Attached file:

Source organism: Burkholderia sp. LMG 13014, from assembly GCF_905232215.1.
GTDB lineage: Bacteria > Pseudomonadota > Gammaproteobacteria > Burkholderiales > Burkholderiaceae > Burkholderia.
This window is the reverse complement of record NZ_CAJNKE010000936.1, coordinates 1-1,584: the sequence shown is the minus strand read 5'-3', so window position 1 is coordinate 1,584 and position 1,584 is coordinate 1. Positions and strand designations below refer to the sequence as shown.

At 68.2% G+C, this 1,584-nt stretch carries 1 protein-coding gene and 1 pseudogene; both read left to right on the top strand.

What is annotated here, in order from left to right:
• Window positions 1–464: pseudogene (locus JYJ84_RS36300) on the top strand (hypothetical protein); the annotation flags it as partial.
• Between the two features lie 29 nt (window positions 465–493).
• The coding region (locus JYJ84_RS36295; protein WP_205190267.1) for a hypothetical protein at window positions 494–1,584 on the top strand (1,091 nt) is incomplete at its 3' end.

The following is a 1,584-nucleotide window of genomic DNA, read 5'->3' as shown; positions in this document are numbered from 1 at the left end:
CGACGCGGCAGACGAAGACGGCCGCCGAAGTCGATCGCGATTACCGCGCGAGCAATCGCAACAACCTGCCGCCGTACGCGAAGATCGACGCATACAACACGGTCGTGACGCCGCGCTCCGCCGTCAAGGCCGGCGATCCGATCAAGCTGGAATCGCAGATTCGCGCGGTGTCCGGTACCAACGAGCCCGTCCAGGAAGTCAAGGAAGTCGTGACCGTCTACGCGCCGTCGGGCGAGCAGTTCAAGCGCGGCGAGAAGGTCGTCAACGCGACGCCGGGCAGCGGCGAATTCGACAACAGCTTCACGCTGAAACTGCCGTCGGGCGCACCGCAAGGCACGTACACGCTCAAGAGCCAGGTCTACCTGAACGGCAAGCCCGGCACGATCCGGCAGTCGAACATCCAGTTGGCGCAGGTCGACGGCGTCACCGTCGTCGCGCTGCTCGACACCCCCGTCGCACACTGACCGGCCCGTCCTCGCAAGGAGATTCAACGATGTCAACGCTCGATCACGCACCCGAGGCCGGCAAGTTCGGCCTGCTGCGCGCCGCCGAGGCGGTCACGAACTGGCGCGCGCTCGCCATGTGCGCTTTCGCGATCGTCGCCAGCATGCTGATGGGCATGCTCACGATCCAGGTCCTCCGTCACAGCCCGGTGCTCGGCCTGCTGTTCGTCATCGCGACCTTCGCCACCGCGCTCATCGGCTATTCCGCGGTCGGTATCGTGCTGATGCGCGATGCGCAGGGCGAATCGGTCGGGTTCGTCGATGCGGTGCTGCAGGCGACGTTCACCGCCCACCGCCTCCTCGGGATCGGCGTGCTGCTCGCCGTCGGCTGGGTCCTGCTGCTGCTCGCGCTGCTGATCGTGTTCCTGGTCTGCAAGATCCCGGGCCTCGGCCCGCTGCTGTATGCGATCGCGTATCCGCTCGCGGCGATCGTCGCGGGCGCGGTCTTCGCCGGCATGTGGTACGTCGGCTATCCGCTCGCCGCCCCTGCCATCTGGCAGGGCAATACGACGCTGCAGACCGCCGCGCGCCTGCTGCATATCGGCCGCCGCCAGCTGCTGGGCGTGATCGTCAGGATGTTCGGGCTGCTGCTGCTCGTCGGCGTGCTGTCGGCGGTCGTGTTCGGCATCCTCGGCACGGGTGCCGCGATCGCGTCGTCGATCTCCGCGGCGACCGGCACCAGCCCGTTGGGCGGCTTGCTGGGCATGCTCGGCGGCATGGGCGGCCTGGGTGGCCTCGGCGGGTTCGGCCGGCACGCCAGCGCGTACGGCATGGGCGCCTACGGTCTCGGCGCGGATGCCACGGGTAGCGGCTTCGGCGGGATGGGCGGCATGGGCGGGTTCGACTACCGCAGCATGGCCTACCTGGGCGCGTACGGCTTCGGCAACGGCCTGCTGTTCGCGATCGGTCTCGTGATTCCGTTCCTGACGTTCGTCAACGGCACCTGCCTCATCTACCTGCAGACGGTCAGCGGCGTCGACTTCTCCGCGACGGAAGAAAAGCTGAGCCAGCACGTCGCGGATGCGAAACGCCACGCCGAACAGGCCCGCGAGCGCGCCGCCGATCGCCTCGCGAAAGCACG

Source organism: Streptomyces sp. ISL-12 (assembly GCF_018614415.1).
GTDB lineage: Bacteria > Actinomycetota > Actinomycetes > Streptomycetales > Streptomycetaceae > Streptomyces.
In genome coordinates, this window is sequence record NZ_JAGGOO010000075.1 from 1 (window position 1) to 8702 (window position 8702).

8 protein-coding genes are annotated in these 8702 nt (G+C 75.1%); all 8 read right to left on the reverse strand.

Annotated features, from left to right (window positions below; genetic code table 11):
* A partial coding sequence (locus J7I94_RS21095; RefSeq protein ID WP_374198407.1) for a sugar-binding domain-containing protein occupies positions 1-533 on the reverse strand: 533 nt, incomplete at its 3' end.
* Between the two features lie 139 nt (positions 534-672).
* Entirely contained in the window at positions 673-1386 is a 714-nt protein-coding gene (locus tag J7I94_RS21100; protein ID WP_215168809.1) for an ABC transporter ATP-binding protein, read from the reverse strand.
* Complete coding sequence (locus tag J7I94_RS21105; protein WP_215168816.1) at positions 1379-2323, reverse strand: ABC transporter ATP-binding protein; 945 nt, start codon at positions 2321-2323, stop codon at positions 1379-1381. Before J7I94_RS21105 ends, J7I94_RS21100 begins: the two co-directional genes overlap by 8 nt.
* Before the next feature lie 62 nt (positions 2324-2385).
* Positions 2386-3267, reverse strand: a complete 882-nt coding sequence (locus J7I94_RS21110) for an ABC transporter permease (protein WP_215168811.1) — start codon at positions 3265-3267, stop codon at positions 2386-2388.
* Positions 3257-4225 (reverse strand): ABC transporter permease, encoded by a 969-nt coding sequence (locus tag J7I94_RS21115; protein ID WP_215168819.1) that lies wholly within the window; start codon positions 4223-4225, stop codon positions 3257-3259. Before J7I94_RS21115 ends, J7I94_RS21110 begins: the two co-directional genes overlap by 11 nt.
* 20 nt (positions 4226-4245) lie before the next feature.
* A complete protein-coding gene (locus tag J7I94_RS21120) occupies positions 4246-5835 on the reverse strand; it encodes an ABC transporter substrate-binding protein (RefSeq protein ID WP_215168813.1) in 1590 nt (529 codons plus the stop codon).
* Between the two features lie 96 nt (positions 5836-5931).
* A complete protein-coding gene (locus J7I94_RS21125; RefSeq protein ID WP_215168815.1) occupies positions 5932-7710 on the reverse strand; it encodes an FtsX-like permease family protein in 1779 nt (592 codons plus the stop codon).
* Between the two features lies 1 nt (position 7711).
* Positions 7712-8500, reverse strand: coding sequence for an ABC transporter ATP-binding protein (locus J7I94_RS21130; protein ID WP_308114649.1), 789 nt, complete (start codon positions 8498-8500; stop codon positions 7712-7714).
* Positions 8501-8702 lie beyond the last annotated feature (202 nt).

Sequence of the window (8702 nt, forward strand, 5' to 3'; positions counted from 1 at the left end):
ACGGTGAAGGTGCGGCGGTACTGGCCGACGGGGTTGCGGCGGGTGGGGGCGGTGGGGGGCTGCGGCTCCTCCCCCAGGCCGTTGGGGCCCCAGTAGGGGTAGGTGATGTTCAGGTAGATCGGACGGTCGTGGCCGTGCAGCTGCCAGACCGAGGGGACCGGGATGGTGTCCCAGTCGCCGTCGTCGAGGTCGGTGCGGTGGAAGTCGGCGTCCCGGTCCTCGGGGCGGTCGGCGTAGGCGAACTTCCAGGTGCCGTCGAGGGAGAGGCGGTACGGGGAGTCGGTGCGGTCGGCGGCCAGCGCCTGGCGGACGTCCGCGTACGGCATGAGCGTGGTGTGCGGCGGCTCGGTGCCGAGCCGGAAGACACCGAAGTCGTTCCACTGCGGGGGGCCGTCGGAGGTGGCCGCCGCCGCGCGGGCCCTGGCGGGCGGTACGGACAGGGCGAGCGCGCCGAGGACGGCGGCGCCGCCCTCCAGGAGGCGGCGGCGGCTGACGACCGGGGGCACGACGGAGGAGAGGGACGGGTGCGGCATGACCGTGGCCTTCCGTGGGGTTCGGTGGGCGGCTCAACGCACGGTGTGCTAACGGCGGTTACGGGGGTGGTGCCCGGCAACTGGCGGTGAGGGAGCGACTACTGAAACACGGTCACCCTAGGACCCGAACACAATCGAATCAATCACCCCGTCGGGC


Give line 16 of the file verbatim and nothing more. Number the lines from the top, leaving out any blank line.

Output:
* A partial coding sequence (locus J7I94_RS21095; RefSeq protein ID WP_374198407.1) for a sugar-binding domain-containing protein occupies positions 1-533 on the reverse strand: 533 nt, incomplete at its 3' end.